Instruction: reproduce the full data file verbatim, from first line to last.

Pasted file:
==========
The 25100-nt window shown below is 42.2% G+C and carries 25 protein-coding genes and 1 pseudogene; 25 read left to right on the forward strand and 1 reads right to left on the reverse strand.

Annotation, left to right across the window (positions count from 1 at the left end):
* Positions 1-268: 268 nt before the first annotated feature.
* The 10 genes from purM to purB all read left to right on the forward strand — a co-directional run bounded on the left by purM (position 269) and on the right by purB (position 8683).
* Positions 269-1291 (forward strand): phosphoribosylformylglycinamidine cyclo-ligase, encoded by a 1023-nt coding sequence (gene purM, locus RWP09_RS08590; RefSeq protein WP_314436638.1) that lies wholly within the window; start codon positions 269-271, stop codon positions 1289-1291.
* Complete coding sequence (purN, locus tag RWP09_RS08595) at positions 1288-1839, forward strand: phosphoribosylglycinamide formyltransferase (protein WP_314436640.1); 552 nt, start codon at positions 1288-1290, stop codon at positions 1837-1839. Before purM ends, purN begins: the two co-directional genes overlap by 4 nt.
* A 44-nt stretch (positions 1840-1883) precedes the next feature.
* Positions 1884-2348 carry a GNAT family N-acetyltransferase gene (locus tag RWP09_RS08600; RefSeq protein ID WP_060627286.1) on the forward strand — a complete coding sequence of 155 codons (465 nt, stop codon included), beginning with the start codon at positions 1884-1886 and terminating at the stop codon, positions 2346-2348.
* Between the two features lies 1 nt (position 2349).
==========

The 25100-nt window shown below is 42.2% G+C and carries 25 protein-coding genes and 1 pseudogene; 25 read left to right on the forward strand and 1 reads right to left on the reverse strand.

Annotation, left to right across the window (positions count from 1 at the left end):
* Positions 1-268: 268 nt before the first annotated feature.
* The 10 genes from purM to purB all read left to right on the forward strand — a co-directional run bounded on the left by purM (position 269) and on the right by purB (position 8683).
* Positions 269-1291 (forward strand): phosphoribosylformylglycinamidine cyclo-ligase, encoded by a 1023-nt coding sequence (gene purM, locus RWP09_RS08590; RefSeq protein WP_314436638.1) that lies wholly within the window; start codon positions 269-271, stop codon positions 1289-1291.
* Complete coding sequence (purN, locus tag RWP09_RS08595) at positions 1288-1839, forward strand: phosphoribosylglycinamide formyltransferase (protein WP_314436640.1); 552 nt, start codon at positions 1288-1290, stop codon at positions 1837-1839. Before purM ends, purN begins: the two co-directional genes overlap by 4 nt.
* A 44-nt stretch (positions 1840-1883) precedes the next feature.
* Positions 1884-2348 carry a GNAT family N-acetyltransferase gene (locus tag RWP09_RS08600; RefSeq protein ID WP_060627286.1) on the forward strand — a complete coding sequence of 155 codons (465 nt, stop codon included), beginning with the start codon at positions 1884-1886 and terminating at the stop codon, positions 2346-2348.
* Between the two features lies 1 nt (position 2349).